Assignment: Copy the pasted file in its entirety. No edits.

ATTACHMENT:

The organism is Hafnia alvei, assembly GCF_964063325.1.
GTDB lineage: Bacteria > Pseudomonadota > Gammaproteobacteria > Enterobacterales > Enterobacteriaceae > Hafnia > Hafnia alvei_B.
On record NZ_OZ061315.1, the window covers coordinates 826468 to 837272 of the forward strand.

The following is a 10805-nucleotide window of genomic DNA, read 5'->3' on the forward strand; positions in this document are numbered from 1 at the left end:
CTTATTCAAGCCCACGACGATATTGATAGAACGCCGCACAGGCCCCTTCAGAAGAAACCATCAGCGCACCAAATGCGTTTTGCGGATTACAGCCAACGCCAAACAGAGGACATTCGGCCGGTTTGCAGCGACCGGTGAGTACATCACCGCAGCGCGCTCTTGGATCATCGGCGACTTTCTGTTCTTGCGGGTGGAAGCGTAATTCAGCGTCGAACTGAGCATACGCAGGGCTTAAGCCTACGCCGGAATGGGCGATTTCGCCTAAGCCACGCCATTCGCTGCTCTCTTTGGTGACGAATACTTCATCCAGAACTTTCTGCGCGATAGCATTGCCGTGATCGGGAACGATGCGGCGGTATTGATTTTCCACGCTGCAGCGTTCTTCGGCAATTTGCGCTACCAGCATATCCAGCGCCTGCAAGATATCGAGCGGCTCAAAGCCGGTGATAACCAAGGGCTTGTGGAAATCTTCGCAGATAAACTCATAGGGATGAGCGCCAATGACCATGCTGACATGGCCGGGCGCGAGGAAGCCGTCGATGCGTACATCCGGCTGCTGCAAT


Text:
The organism is Hafnia alvei, assembly GCF_964063325.1.
GTDB lineage: Bacteria > Pseudomonadota > Gammaproteobacteria > Enterobacterales > Enterobacteriaceae > Hafnia > Hafnia alvei_B.
On record NZ_OZ061315.1, the window covers coordinates 826468 to 837272 of the forward strand.

The following is a 10805-nucleotide window of genomic DNA, read 5'->3' on the forward strand; positions in this document are numbered from 1 at the left end:
CTTATTCAAGCCCACGACGATATTGATAGAACGCCGCACAGGCCCCTTCAGAAGAAACCATCAGCGCACCAAATGCGTTTTGCGGATTACAGCCAACGCCAAACAGAGGACATTCGGCCGGTTTGCAGCGACCGGTGAGTACATCACCGCAGCGCGCTCTTGGATCATCGGCGACTTTCTGTTCTTGCGGGTGGAAGCGTAATTCAGCGTCGAACTGAGCATACGCAGGGCTTAAGCCTACGCCGGAATGGGCGATTTCGCCTAAGCCACGCCATTCGCTGCTCTCTTTGGTGACGAATACTTCATCCAGAACTTTCTGCGCGATAGCATTGCCGTGATCGGGAACGATGCGGCGGTATTGATTTTCCACGCTGCAGCGTTCTTCGGCAATTTGCGCTACCAGCATATCCAGCGCCTGCAAGATATCGAGCGGCTCAAAGCCGGTGATAACCAAGGGCTTGTGGAAATCTTCGCAGATAAACTCATAGGGATGAGCGCCAATGACCATGCTGACATGGCCGGGCGCGAGGAAGCCGTCGATGCGTACATCCGGCTGCTGCAAT